James Hatcher embezzles ten million dollars from a joint mafia and C.I.A. operation, leaving them squabbling with each other. Unemployed accountant Lewis Kinney gets caught up in the intrigue, and must try to recover the money himself.
In this comedy-satire on conformity, Dick Van Dyke plays a Manhattan bank teller who grows a beard when he develops a rash from a bee sting. He is promptly fired from his job while his ... See full summary »
Dick Van Dyke,
In 1945, the dictator of fascist Italy and Hitler's close ally Benito Mussolini faces defeat. In a desperate attempt to avoid capture, he tries to flee the country with his lover Claretta Petacci, but Italian partisans are on their tail.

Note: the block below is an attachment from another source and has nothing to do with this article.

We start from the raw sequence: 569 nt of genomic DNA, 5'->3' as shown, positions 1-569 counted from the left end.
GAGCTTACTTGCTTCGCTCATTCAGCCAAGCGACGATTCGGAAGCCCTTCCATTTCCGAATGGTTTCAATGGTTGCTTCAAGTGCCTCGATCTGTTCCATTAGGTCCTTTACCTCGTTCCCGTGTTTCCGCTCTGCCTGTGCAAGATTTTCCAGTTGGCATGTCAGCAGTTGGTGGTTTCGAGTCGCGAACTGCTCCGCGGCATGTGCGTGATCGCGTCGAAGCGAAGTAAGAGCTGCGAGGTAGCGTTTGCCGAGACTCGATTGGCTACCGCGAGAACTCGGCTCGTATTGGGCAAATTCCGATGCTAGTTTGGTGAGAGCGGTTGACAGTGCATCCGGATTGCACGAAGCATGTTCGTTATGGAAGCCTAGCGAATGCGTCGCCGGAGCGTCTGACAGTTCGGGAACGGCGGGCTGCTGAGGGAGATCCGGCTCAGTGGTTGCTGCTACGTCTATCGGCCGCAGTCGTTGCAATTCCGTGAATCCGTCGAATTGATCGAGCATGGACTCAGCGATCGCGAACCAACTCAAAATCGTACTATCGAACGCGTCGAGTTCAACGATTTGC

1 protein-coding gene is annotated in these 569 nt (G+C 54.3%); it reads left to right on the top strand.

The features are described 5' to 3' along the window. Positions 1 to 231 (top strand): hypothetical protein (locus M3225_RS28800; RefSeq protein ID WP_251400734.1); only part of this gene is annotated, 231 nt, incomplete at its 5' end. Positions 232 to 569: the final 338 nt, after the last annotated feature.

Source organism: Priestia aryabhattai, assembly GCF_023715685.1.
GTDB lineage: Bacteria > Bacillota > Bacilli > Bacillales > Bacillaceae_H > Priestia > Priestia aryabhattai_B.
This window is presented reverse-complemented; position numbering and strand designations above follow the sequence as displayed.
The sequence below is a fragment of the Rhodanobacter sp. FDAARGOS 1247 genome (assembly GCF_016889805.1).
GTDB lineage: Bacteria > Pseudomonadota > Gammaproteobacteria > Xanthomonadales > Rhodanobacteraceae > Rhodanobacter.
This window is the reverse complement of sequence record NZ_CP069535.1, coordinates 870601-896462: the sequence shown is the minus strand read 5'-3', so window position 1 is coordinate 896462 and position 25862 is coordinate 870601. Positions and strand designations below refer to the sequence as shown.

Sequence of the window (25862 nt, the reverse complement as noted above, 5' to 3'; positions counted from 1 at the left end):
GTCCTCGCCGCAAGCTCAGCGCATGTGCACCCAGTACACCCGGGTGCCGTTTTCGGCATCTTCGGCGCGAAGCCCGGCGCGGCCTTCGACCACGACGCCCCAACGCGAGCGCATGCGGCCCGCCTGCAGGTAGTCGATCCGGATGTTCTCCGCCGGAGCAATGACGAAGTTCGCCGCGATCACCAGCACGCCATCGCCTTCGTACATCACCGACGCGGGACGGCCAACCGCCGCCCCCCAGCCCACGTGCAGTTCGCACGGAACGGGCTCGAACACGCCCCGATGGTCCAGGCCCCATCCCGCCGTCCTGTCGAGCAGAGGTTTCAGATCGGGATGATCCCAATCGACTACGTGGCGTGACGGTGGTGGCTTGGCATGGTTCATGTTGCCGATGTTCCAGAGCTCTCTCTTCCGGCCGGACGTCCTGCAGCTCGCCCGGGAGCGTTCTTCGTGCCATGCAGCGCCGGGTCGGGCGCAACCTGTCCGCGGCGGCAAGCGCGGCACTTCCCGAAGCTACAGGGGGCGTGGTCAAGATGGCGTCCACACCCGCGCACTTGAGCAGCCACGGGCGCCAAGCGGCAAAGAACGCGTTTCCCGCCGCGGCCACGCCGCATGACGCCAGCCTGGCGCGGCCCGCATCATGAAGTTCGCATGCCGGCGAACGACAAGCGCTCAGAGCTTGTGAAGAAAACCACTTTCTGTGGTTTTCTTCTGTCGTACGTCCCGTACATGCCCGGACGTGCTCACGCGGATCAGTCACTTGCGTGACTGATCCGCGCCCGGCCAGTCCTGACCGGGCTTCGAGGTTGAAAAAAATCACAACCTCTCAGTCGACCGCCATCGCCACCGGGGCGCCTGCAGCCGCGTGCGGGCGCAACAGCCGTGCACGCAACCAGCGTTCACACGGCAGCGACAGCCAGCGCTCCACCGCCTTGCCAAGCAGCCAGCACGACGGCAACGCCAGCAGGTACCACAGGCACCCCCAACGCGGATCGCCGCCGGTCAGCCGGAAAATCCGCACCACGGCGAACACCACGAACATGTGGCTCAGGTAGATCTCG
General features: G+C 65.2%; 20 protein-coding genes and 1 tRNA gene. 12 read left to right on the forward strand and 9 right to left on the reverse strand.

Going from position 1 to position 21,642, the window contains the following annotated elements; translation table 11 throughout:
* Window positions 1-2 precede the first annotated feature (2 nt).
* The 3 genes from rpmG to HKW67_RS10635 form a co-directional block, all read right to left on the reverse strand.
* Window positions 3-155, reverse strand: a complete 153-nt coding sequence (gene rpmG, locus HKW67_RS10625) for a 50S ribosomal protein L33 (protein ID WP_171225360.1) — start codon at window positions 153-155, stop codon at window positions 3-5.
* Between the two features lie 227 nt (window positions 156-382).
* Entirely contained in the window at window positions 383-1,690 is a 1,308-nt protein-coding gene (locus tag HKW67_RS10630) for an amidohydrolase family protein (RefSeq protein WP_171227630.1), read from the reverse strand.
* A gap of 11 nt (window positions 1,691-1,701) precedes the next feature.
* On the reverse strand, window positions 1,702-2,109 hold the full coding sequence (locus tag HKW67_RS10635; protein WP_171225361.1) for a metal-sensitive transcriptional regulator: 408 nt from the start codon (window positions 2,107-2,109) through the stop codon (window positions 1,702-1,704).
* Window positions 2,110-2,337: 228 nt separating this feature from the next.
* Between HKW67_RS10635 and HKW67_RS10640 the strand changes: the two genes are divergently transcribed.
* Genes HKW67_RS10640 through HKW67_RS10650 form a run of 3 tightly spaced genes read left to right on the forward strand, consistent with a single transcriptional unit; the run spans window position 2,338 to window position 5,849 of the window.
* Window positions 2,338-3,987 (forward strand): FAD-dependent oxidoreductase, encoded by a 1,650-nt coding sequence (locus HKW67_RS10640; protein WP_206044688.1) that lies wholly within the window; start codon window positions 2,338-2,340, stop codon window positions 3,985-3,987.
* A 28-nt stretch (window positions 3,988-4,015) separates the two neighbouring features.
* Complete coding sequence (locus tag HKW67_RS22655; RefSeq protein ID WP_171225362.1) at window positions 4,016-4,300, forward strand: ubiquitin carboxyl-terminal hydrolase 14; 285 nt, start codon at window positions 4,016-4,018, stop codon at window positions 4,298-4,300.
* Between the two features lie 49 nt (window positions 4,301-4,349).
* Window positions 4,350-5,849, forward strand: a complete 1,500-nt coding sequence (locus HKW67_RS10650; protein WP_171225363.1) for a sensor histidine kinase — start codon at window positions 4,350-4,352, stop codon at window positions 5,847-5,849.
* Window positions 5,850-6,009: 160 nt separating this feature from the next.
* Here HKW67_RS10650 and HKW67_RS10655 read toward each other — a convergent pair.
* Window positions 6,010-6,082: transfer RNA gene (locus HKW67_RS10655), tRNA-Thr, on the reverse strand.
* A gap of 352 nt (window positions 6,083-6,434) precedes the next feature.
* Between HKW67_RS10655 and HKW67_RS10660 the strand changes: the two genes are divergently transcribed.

When 21 year old Jack London participated in the Klondike gold rush in 1897, he experienced many exciting events and the closely observed knowledge he acquired of men he met with in the chilly north was used prototypically in the tales and novels that brought him far greater success than did his attempt at mining. As an opening enscripted frame makes clear, the episodes depicted in this film are fictional but in some instances they parallel occurrences of the young author's stay in the Yukon, as we watch Jack, played earnestly by Jeff East, disembark at Skagway, Alaska, rescue a dog from harsh treatment, overcome many natural obstacles to reach the minefields, woo dance hall girls, compete in a dogsled race, and make friends and enemies along the way. A rather substantial budget (for a Canadian-made film) is in place and a good deal of footage is shot, leading to post-production difficulties of editing and sound mixing (problems of asynchronism appear), but the product is never boring, and there are solid contributions from the crew; unfortunately, the work disappeared after a two week run. East has a narrow acting range but Peter Carter directs him well, with London's early commitment to Socialism being subtly addressed, while Angie Dickinson as owner of a saloon walks through her part, but Rod Steiger, employing his Method methods as principal villain of the piece, Lorne Greene as supervising Mountie in Dawson and Gordon Pinsent as an inveterate gambling man each controls his scenes. Credit must be given to those who make the work visually agreeable, notably Seamus Flannery for production design and Patti Unger for accurate costumes; a pleasing score is contributed by Hagood Hardy; all in all, in spite of its flaws, this film was worthy of being produced and is worthwhile to see.
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